Omen, for its genre, is an excellent, B-flick entertaining potboiler of a satanic conspiracy thriller with over-the-top notions and characters, elements that were reflected in the blockbuster, wildly silly and fun film.

Those who read the book and compare it to the movie may also note name changes to the some of the characters (e.g., Chessa, the book-version/suicidal nanny, is called Holly in the film, named after the actress who played her, Holly PalanceIMDb, in its listing of her character, simply calls her “Nanny”).

Followed by four book sequels, the first of which is another movie tie-in, Damien—Omen II by Joseph Howard.


The film was released stateside on June 25, 1976. Richard Donner directed the film, from David Seltzer’s screenplay.

Gregory Peck played Robert Thorn (book version: Jeremy Thorn). Lee Remick played Katherine Thorn. Harvey Stephens played Damien Thorn.

Holly Palance played Holly/Nanny (book version: Chessa Whyte). Billie Whitelaw played Mrs. Blaylock/Sister Teresa/B’aalock. Martin Benson played Father Spiletto.

David Warner played Keith Jennings (book version: Haber Jennings). An uncredited Leo McKern played Carl Bugenhagen.

Patrick Troughton played Father Brennan (book version: Edgardo Emilio Tassone). Anthony Nicholls played Dr. Becker. Robert Rietty played Monk.Tommy Duggan played Priest. 


A remake was released stateside on June 6, 2006 (get it?). Directed by John Moore, IMDb attributes its source material to David Seltzer’s 1976 screenplay.

Liev Schreiber played Robert Thorn. Julia Stiles played Katherine Thorn. Seamus Davey-Fitzpatrick played Damien Thorn (ages four to five).

Giovanni Lombardo Radice played Father Spiletto. David Thewlis played Keith Jennings. Pete Postlethwaite played Father Brennan. Michael Gambon played Bugenhagen.

Mia Farrow played Mrs. Baylock. Harvey Stephens, who played Damien in the original film, played "Tabloid Reporter #3."


The television show Damien aired on A&E on March 7, 2016. On May 20th of the same year, A&E cancelled it after one season.

Damien, ignoring the storylines of Damien: Omen II (1978) and The Final Conflict (1981), reimagined Damien Thorne as a thirty-year-old war photographer who─after years of not being aware of his satanic destiny─is confronted by it during a photo shoot. This drawn-out, angsty, cultists-grooming-Damien-for-hellish-majesty show had Damien (played by Bradley James) resisting the insanity of the situation, though he was slowly succumbing to it.

Other actors in the show included: Megalyn Echikunwoke (as Simone Baptiste); Omid Abtahi (as Amani Golkar); Barbara Hershey (as Ann Rutledge); Robin Weigert (as Sister Greta Fraueva); and Scott Wilson (as John Lyons).

Wednesday, February 03, 2021

Resident Alien: Welcome to Earth! by Peter Hogan and Steve Parkhouse


(pb; 2011, 2012, 2013: graphic novel, collecting issues 0-3 of Resident Alien. Volume 1 of the six-volume Resident Alien graphic novel series, published by Dark Horse Comics.)

From the back cover

“Surviving a crash landing on our planet, a stranded alien seeks refuge in the small town of Patience, USA, where he hides undercover as a semiretired doctor. Masking his appearance using his unique mental abilities and now known as Dr. Harry Vanderspeigle, all the alien wants is to be left alone until he’s rescued. However, when the town’s real doctor dies. ‘Dr. Harry’ is pulled into medical service─and also finds himself smack dab in the middle of a murder mystery!”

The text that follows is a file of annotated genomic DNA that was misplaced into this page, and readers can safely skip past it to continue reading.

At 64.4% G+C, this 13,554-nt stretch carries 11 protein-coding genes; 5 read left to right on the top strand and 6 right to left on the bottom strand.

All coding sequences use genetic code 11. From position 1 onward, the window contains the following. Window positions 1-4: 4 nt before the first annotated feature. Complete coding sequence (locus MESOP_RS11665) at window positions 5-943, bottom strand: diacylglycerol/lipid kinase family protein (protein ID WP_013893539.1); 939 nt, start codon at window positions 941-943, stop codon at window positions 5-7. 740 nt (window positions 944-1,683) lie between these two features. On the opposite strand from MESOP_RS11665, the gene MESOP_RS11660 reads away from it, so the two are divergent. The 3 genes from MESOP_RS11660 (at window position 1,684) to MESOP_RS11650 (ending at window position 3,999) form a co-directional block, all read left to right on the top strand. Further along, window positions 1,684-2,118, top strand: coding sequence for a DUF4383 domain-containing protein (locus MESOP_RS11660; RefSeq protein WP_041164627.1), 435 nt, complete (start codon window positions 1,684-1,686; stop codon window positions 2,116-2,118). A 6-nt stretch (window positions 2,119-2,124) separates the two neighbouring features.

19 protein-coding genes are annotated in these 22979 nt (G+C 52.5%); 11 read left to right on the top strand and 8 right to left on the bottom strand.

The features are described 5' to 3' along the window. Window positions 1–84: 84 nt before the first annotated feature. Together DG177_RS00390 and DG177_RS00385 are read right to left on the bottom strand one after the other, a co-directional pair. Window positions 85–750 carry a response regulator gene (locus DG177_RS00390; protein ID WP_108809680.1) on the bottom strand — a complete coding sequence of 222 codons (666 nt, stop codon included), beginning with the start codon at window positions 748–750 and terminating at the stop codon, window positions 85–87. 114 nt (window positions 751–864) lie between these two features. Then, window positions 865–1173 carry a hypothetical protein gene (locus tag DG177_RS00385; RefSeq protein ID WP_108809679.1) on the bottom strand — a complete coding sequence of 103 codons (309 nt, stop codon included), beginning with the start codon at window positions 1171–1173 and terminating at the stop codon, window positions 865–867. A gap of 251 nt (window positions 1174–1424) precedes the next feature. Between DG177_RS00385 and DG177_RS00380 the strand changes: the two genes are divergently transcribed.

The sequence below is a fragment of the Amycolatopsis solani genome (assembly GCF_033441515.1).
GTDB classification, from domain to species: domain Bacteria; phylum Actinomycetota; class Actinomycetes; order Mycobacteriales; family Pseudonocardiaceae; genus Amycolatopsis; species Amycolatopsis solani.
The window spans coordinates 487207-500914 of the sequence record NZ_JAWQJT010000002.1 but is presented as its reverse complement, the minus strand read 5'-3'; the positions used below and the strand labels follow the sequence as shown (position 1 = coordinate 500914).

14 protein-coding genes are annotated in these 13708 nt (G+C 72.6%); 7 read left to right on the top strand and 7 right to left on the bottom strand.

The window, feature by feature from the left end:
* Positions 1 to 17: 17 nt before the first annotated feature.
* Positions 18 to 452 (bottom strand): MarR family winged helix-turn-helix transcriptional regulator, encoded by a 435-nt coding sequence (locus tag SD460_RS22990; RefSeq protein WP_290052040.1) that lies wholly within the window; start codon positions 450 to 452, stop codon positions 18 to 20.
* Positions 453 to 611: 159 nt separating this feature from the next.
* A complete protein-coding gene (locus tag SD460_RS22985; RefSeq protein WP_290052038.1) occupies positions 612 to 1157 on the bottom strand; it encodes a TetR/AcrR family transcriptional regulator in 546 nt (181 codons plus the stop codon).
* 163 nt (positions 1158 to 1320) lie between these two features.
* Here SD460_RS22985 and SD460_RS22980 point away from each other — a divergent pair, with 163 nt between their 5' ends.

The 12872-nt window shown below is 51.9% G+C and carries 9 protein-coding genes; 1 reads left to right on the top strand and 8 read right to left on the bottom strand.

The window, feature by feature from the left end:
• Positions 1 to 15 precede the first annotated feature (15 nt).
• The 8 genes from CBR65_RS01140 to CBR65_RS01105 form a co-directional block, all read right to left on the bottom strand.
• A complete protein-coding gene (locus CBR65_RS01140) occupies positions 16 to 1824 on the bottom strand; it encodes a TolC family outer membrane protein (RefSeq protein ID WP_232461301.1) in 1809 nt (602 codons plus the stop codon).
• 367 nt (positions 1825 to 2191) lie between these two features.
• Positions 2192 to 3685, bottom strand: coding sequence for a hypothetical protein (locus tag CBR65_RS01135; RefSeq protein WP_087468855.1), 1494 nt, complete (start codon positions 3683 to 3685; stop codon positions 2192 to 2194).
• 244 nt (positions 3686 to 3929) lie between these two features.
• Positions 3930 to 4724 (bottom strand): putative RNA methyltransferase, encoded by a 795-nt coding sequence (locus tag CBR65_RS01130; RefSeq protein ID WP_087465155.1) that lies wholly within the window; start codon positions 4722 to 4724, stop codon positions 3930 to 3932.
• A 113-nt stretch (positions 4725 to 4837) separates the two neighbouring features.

Welcome is a fun, intriguing, short and character-interesting read, with a solid murder mystery element thrown into the mix. The artwork is pleasing to the eye, not too busy with unnecessary details, reflecting the quiet, (relative to cities) simplicity of small-town life, and the quick flashbacks and ending promise more interesting Vandespeigle-centered stories. Followed by Resident Alien: The Suicide Blonde.


Created by Chris Sheridan, the resulting, different-from-its-source-comic-book SyFy Channel show debuted on the network on January 27, 2021.

Alan Tudyk played Harry Vanderspiegle. Sara Tomko played Asta Twelvetrees. Gary Farmer played Dan Twelvetrees. Corey Reynolds played Sheriff Mike Thompson. Elizabeth Bowen played Deputy Liv Baker.

Levi Fiehler played Mayor Ben Hawthorne. Meredith Garretson played Kate Hawthorne. Alice Wetterlund played D’arcy. 

Saturday, January 30, 2021

The Blooding by William Darrid


(pb; 1979)

From the back cover

“Simmering under the Kansas sun [in 1944], Crowley Flats looks like a typical prairie town. Now comes the time of the stalker─relentless, violent, death-dealing. Fear trembles like the dust, stirring up naked emotions and lustful passions long held in check. . .”


Blooding is an excellent, cinematic-vivid novel with well-rounded characters, steady pacing, clear explanations of the literal disease (rabies) that brings to the surface darker passions and resentments within a small town. There are no bad guys in this well-written, measured work, just people who afraid and act on those fears. Blooding is one of those rare books that is at once many things: a love story, a coming-of-age story, a home-front-during-wartime [1944] story, a lone-hero-doing-the-right-thing story. A book worth owning, this, and one of my favorite reads this year.

Thursday, December 31, 2020

Dirty Harry #7: Massacre at Russian River by Dane Hartman


(pb; 1982: seventh book in the twelve-book Dirty Harry series. Sequel to Dirty Harry #6: City of Blood.)